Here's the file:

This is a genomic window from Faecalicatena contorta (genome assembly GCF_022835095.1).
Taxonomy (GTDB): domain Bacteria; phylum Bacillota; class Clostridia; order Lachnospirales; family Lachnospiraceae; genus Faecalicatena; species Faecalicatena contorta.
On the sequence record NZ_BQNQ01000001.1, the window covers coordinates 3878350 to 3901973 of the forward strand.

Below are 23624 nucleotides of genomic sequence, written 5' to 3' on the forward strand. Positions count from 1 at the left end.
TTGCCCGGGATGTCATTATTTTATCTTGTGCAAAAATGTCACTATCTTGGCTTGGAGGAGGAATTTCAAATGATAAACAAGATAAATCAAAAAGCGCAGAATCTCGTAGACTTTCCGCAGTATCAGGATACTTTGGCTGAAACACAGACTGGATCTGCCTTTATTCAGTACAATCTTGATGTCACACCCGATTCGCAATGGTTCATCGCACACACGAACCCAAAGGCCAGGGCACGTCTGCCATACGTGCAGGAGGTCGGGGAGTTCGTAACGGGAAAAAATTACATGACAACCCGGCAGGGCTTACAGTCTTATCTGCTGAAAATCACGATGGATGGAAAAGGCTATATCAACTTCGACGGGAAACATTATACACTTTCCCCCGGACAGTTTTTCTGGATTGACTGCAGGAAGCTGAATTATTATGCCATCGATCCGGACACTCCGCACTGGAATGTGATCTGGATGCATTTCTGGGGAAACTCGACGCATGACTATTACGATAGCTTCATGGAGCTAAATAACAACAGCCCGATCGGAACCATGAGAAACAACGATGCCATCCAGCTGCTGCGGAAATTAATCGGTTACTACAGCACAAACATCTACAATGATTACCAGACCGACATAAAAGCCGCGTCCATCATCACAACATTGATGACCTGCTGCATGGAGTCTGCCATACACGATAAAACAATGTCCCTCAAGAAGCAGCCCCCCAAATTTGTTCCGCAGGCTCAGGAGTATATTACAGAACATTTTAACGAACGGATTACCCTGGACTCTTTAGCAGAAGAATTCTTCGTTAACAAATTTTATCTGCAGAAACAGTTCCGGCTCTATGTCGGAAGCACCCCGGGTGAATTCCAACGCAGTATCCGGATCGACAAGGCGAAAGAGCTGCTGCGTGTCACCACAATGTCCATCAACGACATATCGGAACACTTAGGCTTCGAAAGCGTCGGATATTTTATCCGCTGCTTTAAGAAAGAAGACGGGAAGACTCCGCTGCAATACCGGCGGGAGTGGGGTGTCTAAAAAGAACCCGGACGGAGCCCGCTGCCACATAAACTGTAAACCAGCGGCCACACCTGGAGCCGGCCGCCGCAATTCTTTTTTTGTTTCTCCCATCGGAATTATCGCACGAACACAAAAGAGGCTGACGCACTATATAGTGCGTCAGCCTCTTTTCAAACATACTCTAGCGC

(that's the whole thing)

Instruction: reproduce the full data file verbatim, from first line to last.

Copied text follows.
This is a genomic window from Faecalicatena contorta (genome assembly GCF_022835095.1).
Taxonomy (GTDB): domain Bacteria; phylum Bacillota; class Clostridia; order Lachnospirales; family Lachnospiraceae; genus Faecalicatena; species Faecalicatena contorta.
On the sequence record NZ_BQNQ01000001.1, the window covers coordinates 3878350 to 3901973 of the forward strand.

Below are 23624 nucleotides of genomic sequence, written 5' to 3' on the forward strand. Positions count from 1 at the left end.
TTGCCCGGGATGTCATTATTTTATCTTGTGCAAAAATGTCACTATCTTGGCTTGGAGGAGGAATTTCAAATGATAAACAAGATAAATCAAAAAGCGCAGAATCTCGTAGACTTTCCGCAGTATCAGGATACTTTGGCTGAAACACAGACTGGATCTGCCTTTATTCAGTACAATCTTGATGTCACACCCGATTCGCAATGGTTCATCGCACACACGAACCCAAAGGCCAGGGCACGTCTGCCATACGTGCAGGAGGTCGGGGAGTTCGTAACGGGAAAAAATTACATGACAACCCGGCAGGGCTTACAGTCTTATCTGCTGAAAATCACGATGGATGGAAAAGGCTATATCAACTTCGACGGGAAACATTATACACTTTCCCCCGGACAGTTTTTCTGGATTGACTGCAGGAAGCTGAATTATTATGCCATCGATCCGGACACTCCGCACTGGAATGTGATCTGGATGCATTTCTGGGGAAACTCGACGCATGACTATTACGATAGCTTCATGGAGCTAAATAACAACAGCCCGATCGGAACCATGAGAAACAACGATGCCATCCAGCTGCTGCGGAAATTAATCGGTTACTACAGCACAAACATCTACAATGATTACCAGACCGACATAAAAGCCGCGTCCATCATCACAACATTGATGACCTGCTGCATGGAGTCTGCCATACACGATAAAACAATGTCCCTCAAGAAGCAGCCCCCCAAATTTGTTCCGCAGGCTCAGGAGTATATTACAGAACATTTTAACGAACGGATTACCCTGGACTCTTTAGCAGAAGAATTCTTCGTTAACAAATTTTATCTGCAGAAACAGTTCCGGCTCTATGTCGGAAGCACCCCGGGTGAATTCCAACGCAGTATCCGGATCGACAAGGCGAAAGAGCTGCTGCGTGTCACCACAATGTCCATCAACGACATATCGGAACACTTAGGCTTCGAAAGCGTCGGATATTTTATCCGCTGCTTTAAGAAAGAAGACGGGAAGACTCCGCTGCAATACCGGCGGGAGTGGGGTGTCTAAAAAGAACCCGGACGGAGCCCGCTGCCACATAAACTGTAAACCAGCGGCCACACCTGGAGCCGGCCGCCGCAATTCTTTTTTTGTTTCTCCCATCGGAATTATCGCACGAACACAAAAGAGGCTGACGCACTATATAGTGCGTCAGCCTCTTTTCAAACATACTCTAGCGC